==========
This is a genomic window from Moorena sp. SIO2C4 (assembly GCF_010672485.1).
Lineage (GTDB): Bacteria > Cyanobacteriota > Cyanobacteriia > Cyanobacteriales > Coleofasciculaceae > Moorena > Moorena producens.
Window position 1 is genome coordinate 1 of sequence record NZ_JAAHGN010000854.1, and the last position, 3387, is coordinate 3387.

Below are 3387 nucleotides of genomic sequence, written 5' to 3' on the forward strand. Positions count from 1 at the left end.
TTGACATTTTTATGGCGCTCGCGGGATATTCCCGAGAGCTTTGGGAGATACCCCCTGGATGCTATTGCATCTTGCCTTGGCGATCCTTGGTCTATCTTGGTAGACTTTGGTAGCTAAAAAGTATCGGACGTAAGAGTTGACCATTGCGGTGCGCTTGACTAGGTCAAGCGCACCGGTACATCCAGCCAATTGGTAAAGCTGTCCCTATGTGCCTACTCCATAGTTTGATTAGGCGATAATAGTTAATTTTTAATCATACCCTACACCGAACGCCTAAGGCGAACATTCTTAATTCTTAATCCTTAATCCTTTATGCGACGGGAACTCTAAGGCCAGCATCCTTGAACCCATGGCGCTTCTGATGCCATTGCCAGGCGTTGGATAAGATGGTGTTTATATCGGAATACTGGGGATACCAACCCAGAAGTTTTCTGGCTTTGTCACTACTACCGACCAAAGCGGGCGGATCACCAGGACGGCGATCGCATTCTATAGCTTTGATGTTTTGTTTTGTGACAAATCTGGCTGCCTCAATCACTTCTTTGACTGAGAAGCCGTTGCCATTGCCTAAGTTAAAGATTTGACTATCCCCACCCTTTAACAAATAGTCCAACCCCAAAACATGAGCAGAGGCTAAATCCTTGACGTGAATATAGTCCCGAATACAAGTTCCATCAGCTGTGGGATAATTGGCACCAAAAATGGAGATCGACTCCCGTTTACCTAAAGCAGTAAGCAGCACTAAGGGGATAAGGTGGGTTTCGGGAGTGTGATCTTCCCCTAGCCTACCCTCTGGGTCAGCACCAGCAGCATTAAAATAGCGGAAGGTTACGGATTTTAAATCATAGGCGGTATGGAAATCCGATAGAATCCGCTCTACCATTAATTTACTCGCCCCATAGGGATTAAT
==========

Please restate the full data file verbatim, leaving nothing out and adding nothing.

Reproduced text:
This is a genomic window from Moorena sp. SIO2C4 (assembly GCF_010672485.1).
Lineage (GTDB): Bacteria > Cyanobacteriota > Cyanobacteriia > Cyanobacteriales > Coleofasciculaceae > Moorena > Moorena producens.
Window position 1 is genome coordinate 1 of sequence record NZ_JAAHGN010000854.1, and the last position, 3387, is coordinate 3387.

Below are 3387 nucleotides of genomic sequence, written 5' to 3' on the forward strand. Positions count from 1 at the left end.
TTGACATTTTTATGGCGCTCGCGGGATATTCCCGAGAGCTTTGGGAGATACCCCCTGGATGCTATTGCATCTTGCCTTGGCGATCCTTGGTCTATCTTGGTAGACTTTGGTAGCTAAAAAGTATCGGACGTAAGAGTTGACCATTGCGGTGCGCTTGACTAGGTCAAGCGCACCGGTACATCCAGCCAATTGGTAAAGCTGTCCCTATGTGCCTACTCCATAGTTTGATTAGGCGATAATAGTTAATTTTTAATCATACCCTACACCGAACGCCTAAGGCGAACATTCTTAATTCTTAATCCTTAATCCTTTATGCGACGGGAACTCTAAGGCCAGCATCCTTGAACCCATGGCGCTTCTGATGCCATTGCCAGGCGTTGGATAAGATGGTGTTTATATCGGAATACTGGGGATACCAACCCAGAAGTTTTCTGGCTTTGTCACTACTACCGACCAAAGCGGGCGGATCACCAGGACGGCGATCGCATTCTATAGCTTTGATGTTTTGTTTTGTGACAAATCTGGCTGCCTCAATCACTTCTTTGACTGAGAAGCCGTTGCCATTGCCTAAGTTAAAGATTTGACTATCCCCACCCTTTAACAAATAGTCCAACCCCAAAACATGAGCAGAGGCTAAATCCTTGACGTGAATATAGTCCCGAATACAAGTTCCATCAGCTGTGGGATAATTGGCACCAAAAATGGAGATCGACTCCCGTTTACCTAAAGCAGTAAGCAGCACTAAGGGGATAAGGTGGGTTTCGGGAGTGTGATCTTCCCCTAGCCTACCCTCTGGGTCAGCACCAGCAGCATTAAAATAGCGGAAGGTTACGGATTTTAAATCATAGGCGGTATGGAAATCCGATAGAATCCGCTCTACCATTAATTTACTCGCCCCATAGGGATTAAT